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Abstract

In Elkins v. Superior Court, 163 P.3d 160 (Cal. 2007), California’s Supreme Court asked the Judicial Council to form a task force to make recommendations to increase “access to justice” in family court, because it was concerned about rules, policies, and procedures that put self-represented litigants at an unfair disadvantage in parentageand dissolution cases.

Neither the task force’s report in 2010 nor the legislation that the report inspired the same year addresses children’s due process rights, even though children ordinarily have no access to justice. This Article shows that due process sometimes requires the trial court to appoint counsel for children to obtain the information the court needs to address children’s interests.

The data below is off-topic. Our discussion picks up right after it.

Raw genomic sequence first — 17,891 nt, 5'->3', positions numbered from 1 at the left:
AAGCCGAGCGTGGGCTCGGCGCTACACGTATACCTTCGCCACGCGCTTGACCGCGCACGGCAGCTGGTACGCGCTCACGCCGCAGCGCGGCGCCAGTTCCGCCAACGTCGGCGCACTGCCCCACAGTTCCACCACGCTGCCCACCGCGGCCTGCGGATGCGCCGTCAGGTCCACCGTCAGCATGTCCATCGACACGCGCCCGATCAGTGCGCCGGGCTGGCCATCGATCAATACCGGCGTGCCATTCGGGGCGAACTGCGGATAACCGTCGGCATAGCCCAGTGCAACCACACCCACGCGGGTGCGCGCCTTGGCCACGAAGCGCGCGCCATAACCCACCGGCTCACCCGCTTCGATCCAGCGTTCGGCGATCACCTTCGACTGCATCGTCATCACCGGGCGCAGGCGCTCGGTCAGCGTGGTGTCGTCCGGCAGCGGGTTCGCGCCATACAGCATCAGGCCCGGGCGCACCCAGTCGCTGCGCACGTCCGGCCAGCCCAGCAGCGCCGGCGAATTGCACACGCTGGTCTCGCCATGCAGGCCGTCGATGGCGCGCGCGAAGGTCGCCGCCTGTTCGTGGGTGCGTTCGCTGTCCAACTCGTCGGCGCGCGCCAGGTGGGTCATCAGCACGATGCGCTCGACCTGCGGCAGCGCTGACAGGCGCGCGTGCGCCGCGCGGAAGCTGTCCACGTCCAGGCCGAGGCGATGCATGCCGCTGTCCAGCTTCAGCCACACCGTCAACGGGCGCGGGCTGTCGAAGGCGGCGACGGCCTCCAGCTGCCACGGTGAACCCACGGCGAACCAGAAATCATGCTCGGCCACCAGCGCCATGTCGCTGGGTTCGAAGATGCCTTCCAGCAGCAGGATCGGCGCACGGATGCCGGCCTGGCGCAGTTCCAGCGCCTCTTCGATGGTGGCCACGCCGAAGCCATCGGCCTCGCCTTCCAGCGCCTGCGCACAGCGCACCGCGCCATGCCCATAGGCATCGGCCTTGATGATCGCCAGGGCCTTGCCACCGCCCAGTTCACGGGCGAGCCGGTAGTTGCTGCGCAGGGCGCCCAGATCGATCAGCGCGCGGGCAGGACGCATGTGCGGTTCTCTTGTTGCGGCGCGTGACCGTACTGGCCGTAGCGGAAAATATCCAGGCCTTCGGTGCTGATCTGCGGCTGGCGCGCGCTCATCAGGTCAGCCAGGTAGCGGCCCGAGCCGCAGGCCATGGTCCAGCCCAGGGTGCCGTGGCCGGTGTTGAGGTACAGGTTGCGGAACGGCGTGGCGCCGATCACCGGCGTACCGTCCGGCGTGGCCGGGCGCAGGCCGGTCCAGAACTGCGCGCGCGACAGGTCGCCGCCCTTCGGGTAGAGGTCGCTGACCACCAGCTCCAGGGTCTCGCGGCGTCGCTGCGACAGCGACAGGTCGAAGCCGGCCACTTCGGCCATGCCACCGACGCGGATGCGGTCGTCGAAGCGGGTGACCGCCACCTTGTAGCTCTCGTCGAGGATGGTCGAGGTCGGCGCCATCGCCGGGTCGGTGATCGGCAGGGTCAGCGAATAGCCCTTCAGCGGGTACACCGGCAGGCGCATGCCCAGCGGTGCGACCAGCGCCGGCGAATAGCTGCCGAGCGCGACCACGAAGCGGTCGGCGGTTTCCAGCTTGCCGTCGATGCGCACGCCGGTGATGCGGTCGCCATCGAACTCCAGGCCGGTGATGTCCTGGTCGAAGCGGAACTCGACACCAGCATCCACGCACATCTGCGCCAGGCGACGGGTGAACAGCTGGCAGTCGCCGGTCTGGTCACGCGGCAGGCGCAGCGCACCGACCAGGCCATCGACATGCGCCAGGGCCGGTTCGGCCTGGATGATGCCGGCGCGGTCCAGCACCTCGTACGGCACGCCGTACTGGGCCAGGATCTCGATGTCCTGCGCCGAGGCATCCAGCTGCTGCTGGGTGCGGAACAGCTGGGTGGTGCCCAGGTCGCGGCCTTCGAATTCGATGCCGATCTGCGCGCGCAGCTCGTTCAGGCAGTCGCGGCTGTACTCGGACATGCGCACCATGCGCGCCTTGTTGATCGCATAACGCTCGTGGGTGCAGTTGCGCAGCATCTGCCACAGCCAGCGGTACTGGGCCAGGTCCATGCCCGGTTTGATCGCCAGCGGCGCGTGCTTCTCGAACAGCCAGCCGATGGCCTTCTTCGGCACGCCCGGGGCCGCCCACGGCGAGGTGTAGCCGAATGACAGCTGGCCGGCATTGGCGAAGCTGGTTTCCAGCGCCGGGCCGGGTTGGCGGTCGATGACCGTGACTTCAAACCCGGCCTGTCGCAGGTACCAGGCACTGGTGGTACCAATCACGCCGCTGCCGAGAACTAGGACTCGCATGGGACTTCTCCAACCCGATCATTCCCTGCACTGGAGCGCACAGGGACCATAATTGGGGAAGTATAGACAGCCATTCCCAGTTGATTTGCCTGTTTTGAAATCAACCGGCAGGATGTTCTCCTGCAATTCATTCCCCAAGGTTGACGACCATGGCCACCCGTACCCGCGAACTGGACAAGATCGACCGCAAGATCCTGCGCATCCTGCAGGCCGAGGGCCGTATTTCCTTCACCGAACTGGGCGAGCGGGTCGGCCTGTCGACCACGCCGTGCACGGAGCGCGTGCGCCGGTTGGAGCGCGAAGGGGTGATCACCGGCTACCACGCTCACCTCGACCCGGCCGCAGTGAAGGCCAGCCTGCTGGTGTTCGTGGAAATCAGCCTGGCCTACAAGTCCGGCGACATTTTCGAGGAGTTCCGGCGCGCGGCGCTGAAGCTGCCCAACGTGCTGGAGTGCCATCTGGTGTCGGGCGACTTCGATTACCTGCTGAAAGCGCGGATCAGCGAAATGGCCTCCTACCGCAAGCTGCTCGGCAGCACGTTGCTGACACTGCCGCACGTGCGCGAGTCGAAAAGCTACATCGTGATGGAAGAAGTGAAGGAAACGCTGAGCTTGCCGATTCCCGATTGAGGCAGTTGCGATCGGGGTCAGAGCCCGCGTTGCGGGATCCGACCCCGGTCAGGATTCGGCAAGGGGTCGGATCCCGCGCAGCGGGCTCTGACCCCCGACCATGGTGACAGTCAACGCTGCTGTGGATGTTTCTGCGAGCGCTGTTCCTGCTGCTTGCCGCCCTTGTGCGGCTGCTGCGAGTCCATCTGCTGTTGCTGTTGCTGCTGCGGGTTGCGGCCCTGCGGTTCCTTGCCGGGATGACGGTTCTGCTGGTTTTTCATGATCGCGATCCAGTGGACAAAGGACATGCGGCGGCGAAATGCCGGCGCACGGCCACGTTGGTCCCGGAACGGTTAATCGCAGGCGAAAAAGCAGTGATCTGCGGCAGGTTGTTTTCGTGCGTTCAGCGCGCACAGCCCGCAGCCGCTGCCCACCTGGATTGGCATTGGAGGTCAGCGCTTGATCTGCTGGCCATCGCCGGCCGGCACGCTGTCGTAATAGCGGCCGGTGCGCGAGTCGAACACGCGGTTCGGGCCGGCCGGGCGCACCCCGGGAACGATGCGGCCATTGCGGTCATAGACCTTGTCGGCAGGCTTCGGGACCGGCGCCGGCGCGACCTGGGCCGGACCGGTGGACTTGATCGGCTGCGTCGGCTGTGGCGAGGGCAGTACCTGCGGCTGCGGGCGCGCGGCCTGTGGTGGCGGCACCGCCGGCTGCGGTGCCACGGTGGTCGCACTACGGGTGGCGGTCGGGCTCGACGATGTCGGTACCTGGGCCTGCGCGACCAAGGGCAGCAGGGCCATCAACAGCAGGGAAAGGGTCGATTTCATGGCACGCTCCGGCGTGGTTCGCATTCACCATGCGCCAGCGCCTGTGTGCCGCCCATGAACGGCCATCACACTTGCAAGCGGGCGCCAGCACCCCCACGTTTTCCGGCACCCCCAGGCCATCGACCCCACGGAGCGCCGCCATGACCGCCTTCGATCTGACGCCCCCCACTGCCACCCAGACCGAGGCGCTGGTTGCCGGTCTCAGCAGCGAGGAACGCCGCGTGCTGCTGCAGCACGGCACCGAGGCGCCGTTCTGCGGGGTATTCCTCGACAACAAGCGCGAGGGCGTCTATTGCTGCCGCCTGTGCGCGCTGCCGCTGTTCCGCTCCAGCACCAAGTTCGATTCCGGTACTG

This Article also explains why trial courts should not construe the new Elkins laws to impose new and unique restrictions on children’s lawyers, and proposes new legislation and court rules to clarify children’s due process rights and minors’ counsel’s ethical duties when custody is at issue in family court.

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